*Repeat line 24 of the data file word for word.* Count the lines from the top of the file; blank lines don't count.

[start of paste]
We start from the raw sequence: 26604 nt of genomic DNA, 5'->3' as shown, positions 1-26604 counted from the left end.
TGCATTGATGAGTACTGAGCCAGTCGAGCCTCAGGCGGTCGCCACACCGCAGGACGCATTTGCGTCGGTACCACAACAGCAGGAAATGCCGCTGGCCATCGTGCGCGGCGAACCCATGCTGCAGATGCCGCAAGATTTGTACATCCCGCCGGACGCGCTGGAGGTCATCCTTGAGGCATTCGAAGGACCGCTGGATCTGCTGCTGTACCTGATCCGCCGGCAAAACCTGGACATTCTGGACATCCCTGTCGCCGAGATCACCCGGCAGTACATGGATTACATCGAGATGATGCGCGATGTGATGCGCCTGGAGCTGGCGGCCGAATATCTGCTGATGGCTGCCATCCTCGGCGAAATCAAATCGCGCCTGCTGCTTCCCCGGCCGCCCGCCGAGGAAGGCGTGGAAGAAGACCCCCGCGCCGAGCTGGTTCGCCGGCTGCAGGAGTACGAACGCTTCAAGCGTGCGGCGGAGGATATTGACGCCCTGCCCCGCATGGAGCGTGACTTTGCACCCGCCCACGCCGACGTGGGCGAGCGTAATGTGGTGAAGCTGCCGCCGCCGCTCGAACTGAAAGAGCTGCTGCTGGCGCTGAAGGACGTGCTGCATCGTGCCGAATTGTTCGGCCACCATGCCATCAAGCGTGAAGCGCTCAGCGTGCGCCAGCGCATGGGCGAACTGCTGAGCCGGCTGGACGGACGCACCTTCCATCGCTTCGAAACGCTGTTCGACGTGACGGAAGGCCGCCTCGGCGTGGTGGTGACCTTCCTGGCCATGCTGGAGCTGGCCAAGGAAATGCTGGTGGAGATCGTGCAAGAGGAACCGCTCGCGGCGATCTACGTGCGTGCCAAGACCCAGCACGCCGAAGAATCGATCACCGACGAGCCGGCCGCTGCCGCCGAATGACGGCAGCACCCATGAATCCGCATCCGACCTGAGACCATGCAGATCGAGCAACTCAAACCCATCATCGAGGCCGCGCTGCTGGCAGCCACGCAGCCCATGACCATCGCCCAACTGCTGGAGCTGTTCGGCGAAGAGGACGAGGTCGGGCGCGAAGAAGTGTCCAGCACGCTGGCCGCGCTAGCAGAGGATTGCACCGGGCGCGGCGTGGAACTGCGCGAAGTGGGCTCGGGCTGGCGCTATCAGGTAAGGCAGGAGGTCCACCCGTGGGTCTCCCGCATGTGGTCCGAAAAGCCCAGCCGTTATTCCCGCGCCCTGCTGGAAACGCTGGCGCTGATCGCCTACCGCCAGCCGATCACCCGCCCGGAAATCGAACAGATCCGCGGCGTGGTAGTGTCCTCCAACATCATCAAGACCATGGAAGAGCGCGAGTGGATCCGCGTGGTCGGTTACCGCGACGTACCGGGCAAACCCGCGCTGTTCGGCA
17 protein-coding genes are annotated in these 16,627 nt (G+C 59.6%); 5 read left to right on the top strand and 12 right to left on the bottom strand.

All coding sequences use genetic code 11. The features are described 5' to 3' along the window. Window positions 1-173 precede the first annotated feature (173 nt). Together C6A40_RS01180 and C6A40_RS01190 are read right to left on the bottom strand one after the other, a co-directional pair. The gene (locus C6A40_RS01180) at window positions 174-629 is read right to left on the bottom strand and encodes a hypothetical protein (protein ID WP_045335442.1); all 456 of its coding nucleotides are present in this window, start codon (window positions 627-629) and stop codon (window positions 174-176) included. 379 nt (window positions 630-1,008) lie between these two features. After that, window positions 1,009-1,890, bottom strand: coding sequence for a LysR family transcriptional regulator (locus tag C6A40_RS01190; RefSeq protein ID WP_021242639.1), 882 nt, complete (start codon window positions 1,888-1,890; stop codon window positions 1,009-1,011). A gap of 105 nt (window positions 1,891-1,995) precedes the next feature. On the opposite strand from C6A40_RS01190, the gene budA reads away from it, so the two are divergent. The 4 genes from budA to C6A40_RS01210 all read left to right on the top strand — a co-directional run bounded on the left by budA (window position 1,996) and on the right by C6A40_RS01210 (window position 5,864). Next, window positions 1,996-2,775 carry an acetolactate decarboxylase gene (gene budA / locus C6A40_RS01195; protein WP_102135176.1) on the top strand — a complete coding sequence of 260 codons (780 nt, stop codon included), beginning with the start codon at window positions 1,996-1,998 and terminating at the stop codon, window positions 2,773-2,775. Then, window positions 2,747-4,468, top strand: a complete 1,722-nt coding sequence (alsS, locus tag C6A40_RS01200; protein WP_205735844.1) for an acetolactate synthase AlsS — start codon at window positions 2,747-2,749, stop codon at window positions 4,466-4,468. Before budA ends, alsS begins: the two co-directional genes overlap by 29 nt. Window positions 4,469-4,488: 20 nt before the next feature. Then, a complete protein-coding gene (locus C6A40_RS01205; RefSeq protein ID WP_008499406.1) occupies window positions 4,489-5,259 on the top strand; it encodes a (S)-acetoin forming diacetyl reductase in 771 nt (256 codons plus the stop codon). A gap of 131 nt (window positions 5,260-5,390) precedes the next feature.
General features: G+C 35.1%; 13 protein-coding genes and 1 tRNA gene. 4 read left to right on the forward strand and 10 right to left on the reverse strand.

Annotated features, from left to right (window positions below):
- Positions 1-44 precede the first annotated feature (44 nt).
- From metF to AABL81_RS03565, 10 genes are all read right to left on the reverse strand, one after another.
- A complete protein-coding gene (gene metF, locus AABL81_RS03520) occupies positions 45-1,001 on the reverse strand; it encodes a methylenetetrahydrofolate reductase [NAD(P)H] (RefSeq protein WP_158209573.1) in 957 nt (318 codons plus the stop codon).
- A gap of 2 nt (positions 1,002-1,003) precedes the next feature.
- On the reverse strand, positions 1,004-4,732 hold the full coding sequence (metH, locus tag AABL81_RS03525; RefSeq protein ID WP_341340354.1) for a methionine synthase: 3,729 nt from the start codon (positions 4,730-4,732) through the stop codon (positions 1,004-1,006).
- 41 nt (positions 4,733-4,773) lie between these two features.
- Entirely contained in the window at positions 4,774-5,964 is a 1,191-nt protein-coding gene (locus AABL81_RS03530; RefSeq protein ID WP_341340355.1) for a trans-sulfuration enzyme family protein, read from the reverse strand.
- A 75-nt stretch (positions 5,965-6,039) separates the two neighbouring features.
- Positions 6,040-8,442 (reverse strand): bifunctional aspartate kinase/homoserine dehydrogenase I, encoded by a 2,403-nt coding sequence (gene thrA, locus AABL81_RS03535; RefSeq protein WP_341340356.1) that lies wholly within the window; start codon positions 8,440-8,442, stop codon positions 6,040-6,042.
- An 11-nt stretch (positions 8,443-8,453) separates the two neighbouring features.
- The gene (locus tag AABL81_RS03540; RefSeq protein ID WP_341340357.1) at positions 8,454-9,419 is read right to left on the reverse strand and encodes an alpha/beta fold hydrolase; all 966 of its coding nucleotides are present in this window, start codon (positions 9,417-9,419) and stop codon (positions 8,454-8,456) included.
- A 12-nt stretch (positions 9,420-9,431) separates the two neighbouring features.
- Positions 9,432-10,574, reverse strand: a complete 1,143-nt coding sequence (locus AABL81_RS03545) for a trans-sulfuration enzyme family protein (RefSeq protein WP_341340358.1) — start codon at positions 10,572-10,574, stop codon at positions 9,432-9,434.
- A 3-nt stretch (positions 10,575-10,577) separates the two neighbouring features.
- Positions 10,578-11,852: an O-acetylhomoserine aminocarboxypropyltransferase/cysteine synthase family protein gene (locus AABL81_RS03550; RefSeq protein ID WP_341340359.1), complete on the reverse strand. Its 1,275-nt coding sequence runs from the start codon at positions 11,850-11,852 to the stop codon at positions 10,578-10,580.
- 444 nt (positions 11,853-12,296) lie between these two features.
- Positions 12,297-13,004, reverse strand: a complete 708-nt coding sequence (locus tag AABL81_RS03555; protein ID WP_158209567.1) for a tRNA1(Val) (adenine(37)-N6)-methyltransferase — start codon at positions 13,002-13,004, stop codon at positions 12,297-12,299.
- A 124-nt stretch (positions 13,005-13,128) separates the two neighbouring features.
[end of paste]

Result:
- A 124-nt stretch (positions 13,005-13,128) separates the two neighbouring features.